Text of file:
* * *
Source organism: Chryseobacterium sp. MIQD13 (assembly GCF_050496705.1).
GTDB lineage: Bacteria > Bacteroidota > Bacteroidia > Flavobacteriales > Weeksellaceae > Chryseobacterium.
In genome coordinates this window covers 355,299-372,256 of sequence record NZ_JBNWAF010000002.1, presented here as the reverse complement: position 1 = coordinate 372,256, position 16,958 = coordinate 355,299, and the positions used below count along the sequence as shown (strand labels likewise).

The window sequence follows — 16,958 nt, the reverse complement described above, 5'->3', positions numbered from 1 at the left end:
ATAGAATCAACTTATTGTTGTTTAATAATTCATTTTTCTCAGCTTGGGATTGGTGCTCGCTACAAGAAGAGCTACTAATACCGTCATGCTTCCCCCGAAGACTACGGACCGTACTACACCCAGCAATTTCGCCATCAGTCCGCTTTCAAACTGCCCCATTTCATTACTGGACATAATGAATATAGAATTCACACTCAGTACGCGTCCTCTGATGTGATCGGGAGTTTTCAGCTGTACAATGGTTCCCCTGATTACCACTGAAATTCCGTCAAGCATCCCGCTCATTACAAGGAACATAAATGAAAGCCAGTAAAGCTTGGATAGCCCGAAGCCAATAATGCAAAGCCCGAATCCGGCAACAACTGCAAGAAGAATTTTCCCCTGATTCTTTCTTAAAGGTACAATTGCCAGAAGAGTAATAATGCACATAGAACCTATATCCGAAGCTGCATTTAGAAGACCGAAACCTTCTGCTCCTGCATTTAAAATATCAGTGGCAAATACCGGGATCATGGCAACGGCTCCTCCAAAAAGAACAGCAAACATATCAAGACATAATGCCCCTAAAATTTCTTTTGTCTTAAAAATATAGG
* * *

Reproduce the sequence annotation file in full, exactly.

Source organism: Chryseobacterium sp. MIQD13 (assembly GCF_050496705.1).
GTDB lineage: Bacteria > Bacteroidota > Bacteroidia > Flavobacteriales > Weeksellaceae > Chryseobacterium.
In genome coordinates this window covers 355,299-372,256 of sequence record NZ_JBNWAF010000002.1, presented here as the reverse complement: position 1 = coordinate 372,256, position 16,958 = coordinate 355,299, and the positions used below count along the sequence as shown (strand labels likewise).

The window sequence follows — 16,958 nt, the reverse complement described above, 5'->3', positions numbered from 1 at the left end:
ATAGAATCAACTTATTGTTGTTTAATAATTCATTTTTCTCAGCTTGGGATTGGTGCTCGCTACAAGAAGAGCTACTAATACCGTCATGCTTCCCCCGAAGACTACGGACCGTACTACACCCAGCAATTTCGCCATCAGTCCGCTTTCAAACTGCCCCATTTCATTACTGGACATAATGAATATAGAATTCACACTCAGTACGCGTCCTCTGATGTGATCGGGAGTTTTCAGCTGTACAATGGTTCCCCTGATTACCACTGAAATTCCGTCAAGCATCCCGCTCATTACAAGGAACATAAATGAAAGCCAGTAAAGCTTGGATAGCCCGAAGCCAATAATGCAAAGCCCGAATCCGGCAACAACTGCAAGAAGAATTTTCCCCTGATTCTTTCTTAAAGGTACAATTGCCAGAAGAGTAATAATGCACATAGAACCTATATCCGAAGCTGCATTTAGAAGACCGAAACCTTCTGCTCCTGCATTTAAAATATCAGTGGCAAATACCGGGATCATGGCAACGGCTCCTCCAAAAAGAACAGCAAACATATCAAGACATAATGCCCCTAAAATTTCTTTTGTCTTAAAAATATAGG